Epidaurus (Peloponnese - Greece)

After Tiryns, we rushed to Epidaurus to be there before the last entrance time crosses and gladly we made it. The best thing about Epidaurus is, currently it is being restored (like Athens), so some of the monuments have been reconstructed already and some are being done now; tourism is well promoted, and the Greek Ministry of Culture has also come up with an app (link below) for the perfect self-guided visit! Its a vaaaaaast area and a huuuuge complex, so give it a couple hours in your itinerary.


However since we were guided by Vassilis of WithLocals, he took us straight to the most important location within Epidaurus - the Theatre! This is one of the largest theaters in Peloponnese which has the seating capacity of 12000-14000. The magnificence of the theatre is only a part of the awe! It has crazy acoustics. It wasn't too crowded when we went with hardly 10-15 people in the theatre. Ofcourse Vassilis took it on himself to do a demo - we sat atop, almost 2/3rd rows away from the centre stage and Vassilis got there to the centre and guess what, we could hear his slightest voice and when others weren't noisy, we could even hear his footsteps across the stage, all the way upto my point! 

The acoustics is crazy and to think they came up with this in 1600 BCE, is purely mind boggling. Yes, just like Mycenea & Tiryns, this too is a Late Bronze Age architecture (though there were settlements here even earlier in 2800 BCE). This functioned till 1100 BCE. Currently, events happen here every summer and to quote Vassilis, 'its one of the most spectacular events you'll witness and sometimes international celebrities visit here too'! If you're really interested, the tickets for 2019 Summer programs are already in sale. 

From here, we did a short stop at the Greek Baths and headed to the Stadium. Its a typical Stadium with a track length of 180m. When the site was in worship, athletic contests were held here in honor of the God. The seats on either sides were made later in 300-100 BCE.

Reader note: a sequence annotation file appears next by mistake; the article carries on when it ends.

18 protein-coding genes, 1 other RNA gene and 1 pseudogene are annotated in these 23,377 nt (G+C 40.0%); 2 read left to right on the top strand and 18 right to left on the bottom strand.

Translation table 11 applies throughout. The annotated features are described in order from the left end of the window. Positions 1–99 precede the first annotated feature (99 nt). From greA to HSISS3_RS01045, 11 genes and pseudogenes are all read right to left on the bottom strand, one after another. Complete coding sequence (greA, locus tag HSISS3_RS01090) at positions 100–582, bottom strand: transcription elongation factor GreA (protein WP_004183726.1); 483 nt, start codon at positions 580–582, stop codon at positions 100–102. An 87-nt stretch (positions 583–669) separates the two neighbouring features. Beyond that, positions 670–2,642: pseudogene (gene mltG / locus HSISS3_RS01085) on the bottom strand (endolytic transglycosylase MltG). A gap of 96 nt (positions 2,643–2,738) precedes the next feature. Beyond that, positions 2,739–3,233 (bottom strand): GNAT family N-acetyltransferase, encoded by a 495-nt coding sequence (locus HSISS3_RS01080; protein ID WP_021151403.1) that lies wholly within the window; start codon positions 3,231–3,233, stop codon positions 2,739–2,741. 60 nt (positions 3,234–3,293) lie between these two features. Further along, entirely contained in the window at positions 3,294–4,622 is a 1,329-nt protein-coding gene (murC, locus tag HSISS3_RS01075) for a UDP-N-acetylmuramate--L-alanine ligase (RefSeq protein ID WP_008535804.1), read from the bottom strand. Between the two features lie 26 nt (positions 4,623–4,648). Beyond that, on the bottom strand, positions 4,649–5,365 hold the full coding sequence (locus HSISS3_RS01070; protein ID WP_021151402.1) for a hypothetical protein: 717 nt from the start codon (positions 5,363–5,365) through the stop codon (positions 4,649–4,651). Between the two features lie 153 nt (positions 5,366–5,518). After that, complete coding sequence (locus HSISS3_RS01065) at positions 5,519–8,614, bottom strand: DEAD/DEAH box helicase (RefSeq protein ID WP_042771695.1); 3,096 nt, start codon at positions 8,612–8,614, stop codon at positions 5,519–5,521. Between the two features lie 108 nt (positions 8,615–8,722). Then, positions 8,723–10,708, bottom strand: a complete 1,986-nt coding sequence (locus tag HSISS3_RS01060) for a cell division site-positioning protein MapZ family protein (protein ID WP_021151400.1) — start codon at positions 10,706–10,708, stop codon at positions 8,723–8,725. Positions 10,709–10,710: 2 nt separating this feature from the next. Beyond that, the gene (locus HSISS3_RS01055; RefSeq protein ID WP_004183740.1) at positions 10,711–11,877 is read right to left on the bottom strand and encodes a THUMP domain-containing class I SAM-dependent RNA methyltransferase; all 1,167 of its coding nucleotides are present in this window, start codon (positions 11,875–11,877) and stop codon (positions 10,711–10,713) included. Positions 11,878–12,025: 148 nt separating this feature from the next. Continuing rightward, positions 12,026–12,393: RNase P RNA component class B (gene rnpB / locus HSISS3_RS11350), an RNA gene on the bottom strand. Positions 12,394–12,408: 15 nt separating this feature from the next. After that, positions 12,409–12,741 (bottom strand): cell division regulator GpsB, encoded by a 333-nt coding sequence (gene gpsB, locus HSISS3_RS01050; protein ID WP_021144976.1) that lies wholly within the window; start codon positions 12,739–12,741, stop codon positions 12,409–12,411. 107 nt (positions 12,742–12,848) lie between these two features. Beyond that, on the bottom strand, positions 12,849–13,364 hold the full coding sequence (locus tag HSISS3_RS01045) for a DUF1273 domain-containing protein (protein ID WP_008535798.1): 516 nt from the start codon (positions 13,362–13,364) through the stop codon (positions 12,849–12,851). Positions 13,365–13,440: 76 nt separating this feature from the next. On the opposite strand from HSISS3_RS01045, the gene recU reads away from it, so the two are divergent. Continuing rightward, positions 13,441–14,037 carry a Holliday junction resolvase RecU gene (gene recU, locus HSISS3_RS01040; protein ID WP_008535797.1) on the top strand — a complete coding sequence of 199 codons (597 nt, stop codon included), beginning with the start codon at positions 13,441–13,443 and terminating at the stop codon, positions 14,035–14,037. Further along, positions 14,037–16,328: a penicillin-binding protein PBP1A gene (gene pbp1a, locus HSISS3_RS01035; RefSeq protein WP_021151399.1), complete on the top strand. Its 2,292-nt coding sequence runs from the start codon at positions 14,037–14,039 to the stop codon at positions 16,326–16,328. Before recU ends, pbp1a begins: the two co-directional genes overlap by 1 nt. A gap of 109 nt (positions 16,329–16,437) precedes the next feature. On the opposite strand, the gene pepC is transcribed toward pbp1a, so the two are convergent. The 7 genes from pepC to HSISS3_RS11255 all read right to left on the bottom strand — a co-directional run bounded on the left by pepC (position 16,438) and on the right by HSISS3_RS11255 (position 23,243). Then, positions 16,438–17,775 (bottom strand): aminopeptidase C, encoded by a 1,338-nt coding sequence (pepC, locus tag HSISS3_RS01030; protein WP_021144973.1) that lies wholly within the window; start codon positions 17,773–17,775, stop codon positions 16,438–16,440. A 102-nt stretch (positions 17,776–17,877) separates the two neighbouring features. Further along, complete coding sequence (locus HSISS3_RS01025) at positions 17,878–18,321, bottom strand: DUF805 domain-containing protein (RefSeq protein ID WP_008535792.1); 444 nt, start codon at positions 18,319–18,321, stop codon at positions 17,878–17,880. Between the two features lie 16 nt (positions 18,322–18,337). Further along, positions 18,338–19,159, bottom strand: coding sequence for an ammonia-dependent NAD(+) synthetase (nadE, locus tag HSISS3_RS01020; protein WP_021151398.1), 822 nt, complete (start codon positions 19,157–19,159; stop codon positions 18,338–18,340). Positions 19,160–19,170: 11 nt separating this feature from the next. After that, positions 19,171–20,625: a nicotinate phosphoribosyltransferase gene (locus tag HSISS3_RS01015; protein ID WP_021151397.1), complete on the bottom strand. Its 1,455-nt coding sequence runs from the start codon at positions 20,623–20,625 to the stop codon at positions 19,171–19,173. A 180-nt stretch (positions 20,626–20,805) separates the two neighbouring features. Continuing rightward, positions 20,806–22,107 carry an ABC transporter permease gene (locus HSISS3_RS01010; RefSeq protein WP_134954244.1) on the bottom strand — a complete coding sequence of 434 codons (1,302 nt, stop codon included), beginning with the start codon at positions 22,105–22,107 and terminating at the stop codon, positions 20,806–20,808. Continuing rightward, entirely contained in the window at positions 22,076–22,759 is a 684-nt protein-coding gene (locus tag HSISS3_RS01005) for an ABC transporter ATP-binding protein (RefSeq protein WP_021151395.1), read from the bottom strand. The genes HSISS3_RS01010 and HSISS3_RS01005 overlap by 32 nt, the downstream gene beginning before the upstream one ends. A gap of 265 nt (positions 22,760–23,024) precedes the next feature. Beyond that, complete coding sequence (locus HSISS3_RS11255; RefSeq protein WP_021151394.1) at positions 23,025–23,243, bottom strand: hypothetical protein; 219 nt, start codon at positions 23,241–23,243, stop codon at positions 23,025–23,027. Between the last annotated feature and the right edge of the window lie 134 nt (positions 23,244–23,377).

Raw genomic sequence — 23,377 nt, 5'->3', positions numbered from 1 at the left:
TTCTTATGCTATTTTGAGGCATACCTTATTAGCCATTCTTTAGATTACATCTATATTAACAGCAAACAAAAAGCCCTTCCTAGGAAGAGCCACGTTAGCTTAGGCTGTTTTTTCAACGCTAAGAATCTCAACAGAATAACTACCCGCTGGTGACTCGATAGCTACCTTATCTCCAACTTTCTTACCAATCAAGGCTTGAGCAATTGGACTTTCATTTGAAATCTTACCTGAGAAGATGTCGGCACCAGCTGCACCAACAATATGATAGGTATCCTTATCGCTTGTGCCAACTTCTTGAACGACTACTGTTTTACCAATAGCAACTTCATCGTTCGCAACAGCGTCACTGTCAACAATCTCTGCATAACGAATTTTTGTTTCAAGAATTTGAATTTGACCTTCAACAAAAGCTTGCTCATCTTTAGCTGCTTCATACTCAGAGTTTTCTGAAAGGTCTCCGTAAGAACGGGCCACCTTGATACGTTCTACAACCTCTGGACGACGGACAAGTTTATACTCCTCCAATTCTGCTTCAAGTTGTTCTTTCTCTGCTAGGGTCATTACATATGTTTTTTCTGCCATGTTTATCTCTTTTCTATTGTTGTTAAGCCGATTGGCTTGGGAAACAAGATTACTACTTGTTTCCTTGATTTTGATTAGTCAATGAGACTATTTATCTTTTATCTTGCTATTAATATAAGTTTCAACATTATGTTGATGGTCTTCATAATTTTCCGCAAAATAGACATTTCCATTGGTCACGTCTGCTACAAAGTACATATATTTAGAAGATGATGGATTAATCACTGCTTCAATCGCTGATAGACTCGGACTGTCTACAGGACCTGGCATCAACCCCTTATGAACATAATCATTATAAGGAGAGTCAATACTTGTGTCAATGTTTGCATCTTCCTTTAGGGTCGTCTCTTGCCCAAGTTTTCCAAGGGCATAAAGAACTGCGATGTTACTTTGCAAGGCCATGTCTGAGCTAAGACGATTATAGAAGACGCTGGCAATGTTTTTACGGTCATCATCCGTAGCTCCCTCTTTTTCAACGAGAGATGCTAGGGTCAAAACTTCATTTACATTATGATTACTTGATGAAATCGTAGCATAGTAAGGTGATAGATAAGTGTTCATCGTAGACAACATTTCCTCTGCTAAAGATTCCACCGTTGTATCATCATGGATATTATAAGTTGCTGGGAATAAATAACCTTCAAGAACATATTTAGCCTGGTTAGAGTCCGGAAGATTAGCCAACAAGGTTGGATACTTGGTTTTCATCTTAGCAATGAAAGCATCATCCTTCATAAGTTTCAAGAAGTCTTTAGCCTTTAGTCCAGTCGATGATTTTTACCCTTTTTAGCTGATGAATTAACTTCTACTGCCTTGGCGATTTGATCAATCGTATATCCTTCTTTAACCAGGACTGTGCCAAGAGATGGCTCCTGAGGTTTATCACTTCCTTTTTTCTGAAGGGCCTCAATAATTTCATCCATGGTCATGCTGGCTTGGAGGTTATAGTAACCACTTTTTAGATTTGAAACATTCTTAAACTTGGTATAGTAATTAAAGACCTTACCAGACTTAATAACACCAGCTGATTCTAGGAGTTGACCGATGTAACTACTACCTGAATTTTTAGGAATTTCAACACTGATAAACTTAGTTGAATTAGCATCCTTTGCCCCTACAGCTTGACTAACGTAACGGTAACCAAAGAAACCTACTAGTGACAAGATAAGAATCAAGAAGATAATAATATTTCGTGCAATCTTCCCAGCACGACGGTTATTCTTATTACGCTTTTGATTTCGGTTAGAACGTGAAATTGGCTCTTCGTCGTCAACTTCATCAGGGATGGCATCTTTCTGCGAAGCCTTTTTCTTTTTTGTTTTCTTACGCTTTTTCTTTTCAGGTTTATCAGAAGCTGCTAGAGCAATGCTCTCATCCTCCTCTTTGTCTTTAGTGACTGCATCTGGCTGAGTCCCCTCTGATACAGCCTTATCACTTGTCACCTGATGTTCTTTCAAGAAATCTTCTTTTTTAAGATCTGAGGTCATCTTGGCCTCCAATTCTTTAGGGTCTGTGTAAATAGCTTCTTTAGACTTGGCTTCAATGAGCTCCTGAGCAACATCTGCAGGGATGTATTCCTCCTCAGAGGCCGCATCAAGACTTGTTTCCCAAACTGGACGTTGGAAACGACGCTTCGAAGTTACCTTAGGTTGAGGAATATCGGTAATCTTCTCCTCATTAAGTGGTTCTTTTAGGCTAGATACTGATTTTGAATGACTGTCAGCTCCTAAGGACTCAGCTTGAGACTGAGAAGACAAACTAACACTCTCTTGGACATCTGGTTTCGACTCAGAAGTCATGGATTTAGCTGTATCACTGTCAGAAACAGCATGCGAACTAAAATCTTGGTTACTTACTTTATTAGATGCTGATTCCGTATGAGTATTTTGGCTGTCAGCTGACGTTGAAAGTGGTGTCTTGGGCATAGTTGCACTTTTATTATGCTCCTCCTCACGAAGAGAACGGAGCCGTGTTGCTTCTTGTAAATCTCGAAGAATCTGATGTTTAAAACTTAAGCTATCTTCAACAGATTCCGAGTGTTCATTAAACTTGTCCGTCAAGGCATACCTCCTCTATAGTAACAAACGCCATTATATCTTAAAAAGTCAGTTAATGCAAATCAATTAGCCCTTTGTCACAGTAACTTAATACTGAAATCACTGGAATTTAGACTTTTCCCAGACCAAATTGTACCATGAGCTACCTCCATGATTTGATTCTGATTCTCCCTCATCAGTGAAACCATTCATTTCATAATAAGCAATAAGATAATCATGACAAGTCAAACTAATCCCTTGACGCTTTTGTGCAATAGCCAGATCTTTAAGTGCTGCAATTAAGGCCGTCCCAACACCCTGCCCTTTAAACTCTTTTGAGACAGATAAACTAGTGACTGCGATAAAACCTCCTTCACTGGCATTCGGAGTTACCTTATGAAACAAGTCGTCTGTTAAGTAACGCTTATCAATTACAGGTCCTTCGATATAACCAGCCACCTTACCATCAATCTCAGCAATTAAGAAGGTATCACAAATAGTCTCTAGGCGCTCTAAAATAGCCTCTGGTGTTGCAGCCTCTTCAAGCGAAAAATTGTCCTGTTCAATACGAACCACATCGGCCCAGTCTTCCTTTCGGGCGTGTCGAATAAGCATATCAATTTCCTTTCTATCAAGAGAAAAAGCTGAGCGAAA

Next we stopped at the Hestiatoreion. This is the only structure in Epidaurus complex that's relatively tall. It was the ceremonial, official entrance. This is a temple shaped building with 6 doric columns of which only 2 stand today with a portion of the facade atop it. 


Our next stop was the most important - Sanctuary of Asklepios and Artemis. The Tholos and Abaton are being reconstructed, so its easier to imagine them as a functional site, the rest of the structures are in ruins and only the plan of the structure can be seen. A portion of the restored, actual temples of Asklepios and Artemis (built in 380-70 BCE(Hellenistic era)) are currently inside the site museum. In its original place, only the floor plan can be observed, with the ruins of the of the temple that once stood here. 
Very close to this is the Bath of Asklepios, which is a semi-circular plan with short walls. Don't miss the inscription on this. 

The Tholos is a circular building and it has the pride of being an almost perfect circle or the best circular architecture of the era. Next to this is the series of ionic columns which originally formed a room as well. These 2 buildings together is supposed to be where Asklepious cured people of their ailments! So, this was like a hospital. 

The Abaton was built in 2 stages, because as the popularity of the temple grew, there were too many visitors to be accommodated here. The structure was made 2 storeyed. Today it is possible to do down the stairs and visit the lower storey. 
By this time, we were really really tired and we just walked past the other structures in the complex including, Propylaia, Ision etc and headed to the exit where quite a few cats were waiting to talk to Atyudarini!!!

Here's a tip: It is NOT wheelchair or stroller friendly! 


Entry Tickets & Timings:
Epidavrus: €12 (€6 in winter)
Timings (for both): 8:30AM to 5:00PM (winters); 8:00AM to 8:00PM (spring & summer); 8:00AM to 6-7:30PM (autumn)

To Get There:
On Google Maps: Epidaurus
From Athens: Several tour operators have private or group daytrips to Epidaurus (along with Mykinos & Nafplio). I took the Private tour of Peloponnese by WithLocals with the awesome guide Vassilis (€15 discount code).
By Public Transport: Refer to my earlier post.

My complete - 
Peloponnese TravelogueDay trip to PeloponneseMycenae & TirynsEpidaurus
Attica Travelogue: Athens, Daphni Monastery
Central Mainland Travelogue: Delphi, Hosios Loukas Monastery

Bhushavali

An ardent traveler by passion. I am a wanderlust.. Read more about me here.

21 comments:

  1. Wow! This looks so amazing! I long due for visiting Greece, and I have never been at the Peloponnese. There must be so many interesting historical sites to see with so many stories behind them. Like this one too. Just so beautiful! And looks like you had the place just for yourselves!

    ReplyDelete